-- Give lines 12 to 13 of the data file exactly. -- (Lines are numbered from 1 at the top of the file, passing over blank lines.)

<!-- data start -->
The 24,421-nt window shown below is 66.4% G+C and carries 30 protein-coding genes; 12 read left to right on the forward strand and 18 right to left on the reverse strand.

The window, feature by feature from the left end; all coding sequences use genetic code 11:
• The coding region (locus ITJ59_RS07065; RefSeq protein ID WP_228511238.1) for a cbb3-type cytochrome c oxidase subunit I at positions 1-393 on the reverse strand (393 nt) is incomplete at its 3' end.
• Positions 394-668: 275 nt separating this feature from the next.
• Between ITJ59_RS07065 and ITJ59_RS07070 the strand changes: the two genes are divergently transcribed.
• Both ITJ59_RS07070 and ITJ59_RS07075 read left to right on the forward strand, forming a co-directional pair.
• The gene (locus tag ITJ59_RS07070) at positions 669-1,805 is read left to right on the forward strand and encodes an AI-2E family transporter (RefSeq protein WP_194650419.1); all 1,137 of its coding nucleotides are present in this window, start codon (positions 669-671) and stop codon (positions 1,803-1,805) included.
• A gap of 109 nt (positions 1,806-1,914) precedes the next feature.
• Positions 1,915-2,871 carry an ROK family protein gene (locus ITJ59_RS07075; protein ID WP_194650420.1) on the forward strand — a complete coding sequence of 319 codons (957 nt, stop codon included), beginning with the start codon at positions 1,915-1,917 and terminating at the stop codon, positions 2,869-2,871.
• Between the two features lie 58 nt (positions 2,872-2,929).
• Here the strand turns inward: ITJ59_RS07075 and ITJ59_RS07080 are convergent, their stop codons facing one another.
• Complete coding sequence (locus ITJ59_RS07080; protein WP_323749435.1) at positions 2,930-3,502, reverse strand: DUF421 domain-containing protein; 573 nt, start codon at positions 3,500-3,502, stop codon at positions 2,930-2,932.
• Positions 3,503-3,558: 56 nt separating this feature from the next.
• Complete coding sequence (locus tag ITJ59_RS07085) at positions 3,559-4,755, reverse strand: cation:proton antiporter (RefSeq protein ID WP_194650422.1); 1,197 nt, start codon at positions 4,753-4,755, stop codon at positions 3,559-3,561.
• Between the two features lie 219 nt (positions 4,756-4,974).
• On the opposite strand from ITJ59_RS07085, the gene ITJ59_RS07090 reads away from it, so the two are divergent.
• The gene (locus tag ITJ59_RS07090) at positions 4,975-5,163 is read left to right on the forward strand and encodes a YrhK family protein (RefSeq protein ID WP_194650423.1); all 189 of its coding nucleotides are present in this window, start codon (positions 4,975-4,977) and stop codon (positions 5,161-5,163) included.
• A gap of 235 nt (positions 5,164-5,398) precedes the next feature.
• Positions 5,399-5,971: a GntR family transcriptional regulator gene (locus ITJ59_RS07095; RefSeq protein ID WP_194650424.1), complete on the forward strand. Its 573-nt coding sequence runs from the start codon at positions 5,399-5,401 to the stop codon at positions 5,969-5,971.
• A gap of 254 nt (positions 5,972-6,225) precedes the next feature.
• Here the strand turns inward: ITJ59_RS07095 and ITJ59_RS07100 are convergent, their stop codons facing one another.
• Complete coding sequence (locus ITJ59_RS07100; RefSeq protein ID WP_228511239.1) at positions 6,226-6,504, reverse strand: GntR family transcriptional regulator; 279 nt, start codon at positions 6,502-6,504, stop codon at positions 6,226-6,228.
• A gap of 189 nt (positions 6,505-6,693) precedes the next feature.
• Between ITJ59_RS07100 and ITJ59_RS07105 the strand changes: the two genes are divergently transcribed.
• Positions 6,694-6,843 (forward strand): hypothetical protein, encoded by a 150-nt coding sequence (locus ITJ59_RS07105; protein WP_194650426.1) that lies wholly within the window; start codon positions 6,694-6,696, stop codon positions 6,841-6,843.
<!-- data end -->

• Complete coding sequence (locus ITJ59_RS07080; protein WP_323749435.1) at positions 2,930-3,502, reverse strand: DUF421 domain-containing protein; 573 nt, start codon at positions 3,500-3,502, stop codon at positions 2,930-2,932.
• Positions 3,503-3,558: 56 nt separating this feature from the next.